President Jacob Zuma asked that the probe into the alleged improper involvement of the Gupta family in government affairs be deferred to the incoming graft ombudsman, whose appointment he officially confirmed Thursday.
Zuma’s lawyers argued the president had not had enough time to prepare answers with legal advice, public protector Thuli Madonsela’s office said in an e-mailed statement on Thursday after she met with him.
The probe relates to the dismissal and appointment of cabinet ministers and board members and directors of state-owned companies and possibly corrupt influence in the awarding of state contracts and licences to companies linked to the family, according to the statement.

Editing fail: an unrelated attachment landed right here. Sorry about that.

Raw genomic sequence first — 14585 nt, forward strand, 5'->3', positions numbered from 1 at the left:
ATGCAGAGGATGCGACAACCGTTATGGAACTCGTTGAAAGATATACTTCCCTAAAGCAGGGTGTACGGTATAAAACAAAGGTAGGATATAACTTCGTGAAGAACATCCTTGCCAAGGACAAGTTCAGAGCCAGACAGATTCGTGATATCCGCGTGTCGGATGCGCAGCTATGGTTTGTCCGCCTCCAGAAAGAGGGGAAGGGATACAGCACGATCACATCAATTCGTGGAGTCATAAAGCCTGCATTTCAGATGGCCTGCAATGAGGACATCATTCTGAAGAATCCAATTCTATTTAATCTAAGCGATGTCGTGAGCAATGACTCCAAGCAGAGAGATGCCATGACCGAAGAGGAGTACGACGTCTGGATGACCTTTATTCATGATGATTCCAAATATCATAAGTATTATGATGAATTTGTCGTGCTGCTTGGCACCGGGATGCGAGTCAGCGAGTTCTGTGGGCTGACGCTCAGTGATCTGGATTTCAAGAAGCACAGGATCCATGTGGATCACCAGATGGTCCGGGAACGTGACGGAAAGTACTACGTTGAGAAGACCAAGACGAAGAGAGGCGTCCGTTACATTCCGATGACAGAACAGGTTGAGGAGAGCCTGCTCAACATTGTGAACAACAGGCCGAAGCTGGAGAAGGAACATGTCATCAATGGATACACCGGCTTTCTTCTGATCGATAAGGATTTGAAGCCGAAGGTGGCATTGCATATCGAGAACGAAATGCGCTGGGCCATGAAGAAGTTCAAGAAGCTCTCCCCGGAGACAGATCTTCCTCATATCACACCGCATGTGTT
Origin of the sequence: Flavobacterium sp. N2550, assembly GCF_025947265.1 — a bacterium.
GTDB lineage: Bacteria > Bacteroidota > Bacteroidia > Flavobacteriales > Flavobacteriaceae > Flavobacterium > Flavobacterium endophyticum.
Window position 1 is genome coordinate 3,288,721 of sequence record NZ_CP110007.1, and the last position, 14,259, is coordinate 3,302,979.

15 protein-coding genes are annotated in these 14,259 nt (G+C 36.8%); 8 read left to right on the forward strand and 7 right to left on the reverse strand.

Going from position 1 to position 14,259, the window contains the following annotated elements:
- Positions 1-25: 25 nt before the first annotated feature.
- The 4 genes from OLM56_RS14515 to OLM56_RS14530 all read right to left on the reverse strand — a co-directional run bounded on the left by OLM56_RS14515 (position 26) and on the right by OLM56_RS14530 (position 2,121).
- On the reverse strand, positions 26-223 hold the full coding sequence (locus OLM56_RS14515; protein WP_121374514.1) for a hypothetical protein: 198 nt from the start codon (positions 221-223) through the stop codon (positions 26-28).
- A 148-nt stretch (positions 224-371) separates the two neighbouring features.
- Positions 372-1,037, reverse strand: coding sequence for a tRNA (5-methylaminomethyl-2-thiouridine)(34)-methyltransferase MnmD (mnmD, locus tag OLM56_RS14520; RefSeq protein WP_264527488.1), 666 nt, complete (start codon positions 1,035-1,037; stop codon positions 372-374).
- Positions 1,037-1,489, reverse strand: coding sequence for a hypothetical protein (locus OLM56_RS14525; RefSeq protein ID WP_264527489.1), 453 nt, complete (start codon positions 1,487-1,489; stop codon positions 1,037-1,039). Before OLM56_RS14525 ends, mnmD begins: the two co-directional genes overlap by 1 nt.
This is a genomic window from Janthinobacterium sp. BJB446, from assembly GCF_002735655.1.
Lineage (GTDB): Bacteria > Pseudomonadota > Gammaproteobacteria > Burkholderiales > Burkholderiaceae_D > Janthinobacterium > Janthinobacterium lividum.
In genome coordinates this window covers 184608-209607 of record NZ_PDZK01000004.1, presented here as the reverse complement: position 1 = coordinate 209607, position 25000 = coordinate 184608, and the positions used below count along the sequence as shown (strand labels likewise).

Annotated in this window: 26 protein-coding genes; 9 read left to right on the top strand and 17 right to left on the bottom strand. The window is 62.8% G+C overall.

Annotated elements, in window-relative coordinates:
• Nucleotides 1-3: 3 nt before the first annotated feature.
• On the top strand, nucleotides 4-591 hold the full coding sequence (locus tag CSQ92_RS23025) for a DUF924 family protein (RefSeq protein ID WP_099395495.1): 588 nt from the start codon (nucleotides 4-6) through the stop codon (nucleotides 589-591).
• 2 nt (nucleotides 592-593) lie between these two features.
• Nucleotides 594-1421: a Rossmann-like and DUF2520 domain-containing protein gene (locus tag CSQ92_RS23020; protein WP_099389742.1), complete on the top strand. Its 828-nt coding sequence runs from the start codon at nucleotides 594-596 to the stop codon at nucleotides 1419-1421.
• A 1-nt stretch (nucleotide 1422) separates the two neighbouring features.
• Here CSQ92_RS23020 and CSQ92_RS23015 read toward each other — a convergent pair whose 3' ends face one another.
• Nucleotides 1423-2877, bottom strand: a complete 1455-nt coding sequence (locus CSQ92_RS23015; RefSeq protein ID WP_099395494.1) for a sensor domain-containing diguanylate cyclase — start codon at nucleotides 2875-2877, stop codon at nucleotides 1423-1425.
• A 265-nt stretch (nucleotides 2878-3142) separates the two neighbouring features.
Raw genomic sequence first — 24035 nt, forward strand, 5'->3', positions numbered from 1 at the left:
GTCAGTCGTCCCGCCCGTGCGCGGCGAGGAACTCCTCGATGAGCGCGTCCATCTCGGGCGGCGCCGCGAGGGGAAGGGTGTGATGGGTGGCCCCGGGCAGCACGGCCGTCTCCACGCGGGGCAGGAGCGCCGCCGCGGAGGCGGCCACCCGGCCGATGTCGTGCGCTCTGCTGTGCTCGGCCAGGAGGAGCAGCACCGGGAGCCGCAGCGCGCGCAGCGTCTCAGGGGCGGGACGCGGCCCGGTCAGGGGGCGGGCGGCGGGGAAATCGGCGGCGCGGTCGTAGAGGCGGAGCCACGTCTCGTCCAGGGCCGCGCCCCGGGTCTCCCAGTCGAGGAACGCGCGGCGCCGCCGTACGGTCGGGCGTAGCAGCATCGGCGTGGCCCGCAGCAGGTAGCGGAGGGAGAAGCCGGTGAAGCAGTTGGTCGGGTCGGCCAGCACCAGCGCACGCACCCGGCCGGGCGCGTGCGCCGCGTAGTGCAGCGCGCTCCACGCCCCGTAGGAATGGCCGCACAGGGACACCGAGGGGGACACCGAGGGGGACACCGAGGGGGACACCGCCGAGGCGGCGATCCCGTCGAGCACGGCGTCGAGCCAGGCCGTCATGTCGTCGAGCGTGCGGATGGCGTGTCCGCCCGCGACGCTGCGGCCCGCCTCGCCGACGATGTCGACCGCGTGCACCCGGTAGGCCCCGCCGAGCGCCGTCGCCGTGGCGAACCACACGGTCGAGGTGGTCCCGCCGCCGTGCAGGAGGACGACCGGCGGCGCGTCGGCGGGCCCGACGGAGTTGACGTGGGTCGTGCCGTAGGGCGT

Deputy finance minister Mcebisi Jonas said in March that the Guptas, who are in business with Zuma’s son, offered him the post of finance minister. The controversy around the family prompted the nation’s largest banks to close accounts belonging to companies owned by the Guptas. Both Zuma and the Guptas deny wrongdoing.
The meeting was “cordial” and it was agreed that Zuma will be given a set of questions to answer through an affidavit, according to the statement.
Incoming public protector Busisiwe Mkwhebane said the probe can’t be a priority, the state broadcaster reported on its Twitter account, citing an exclusive interview with her. Madonsela’s seven-year term ends on 15 October. — (c) 2016 Bloomberg LP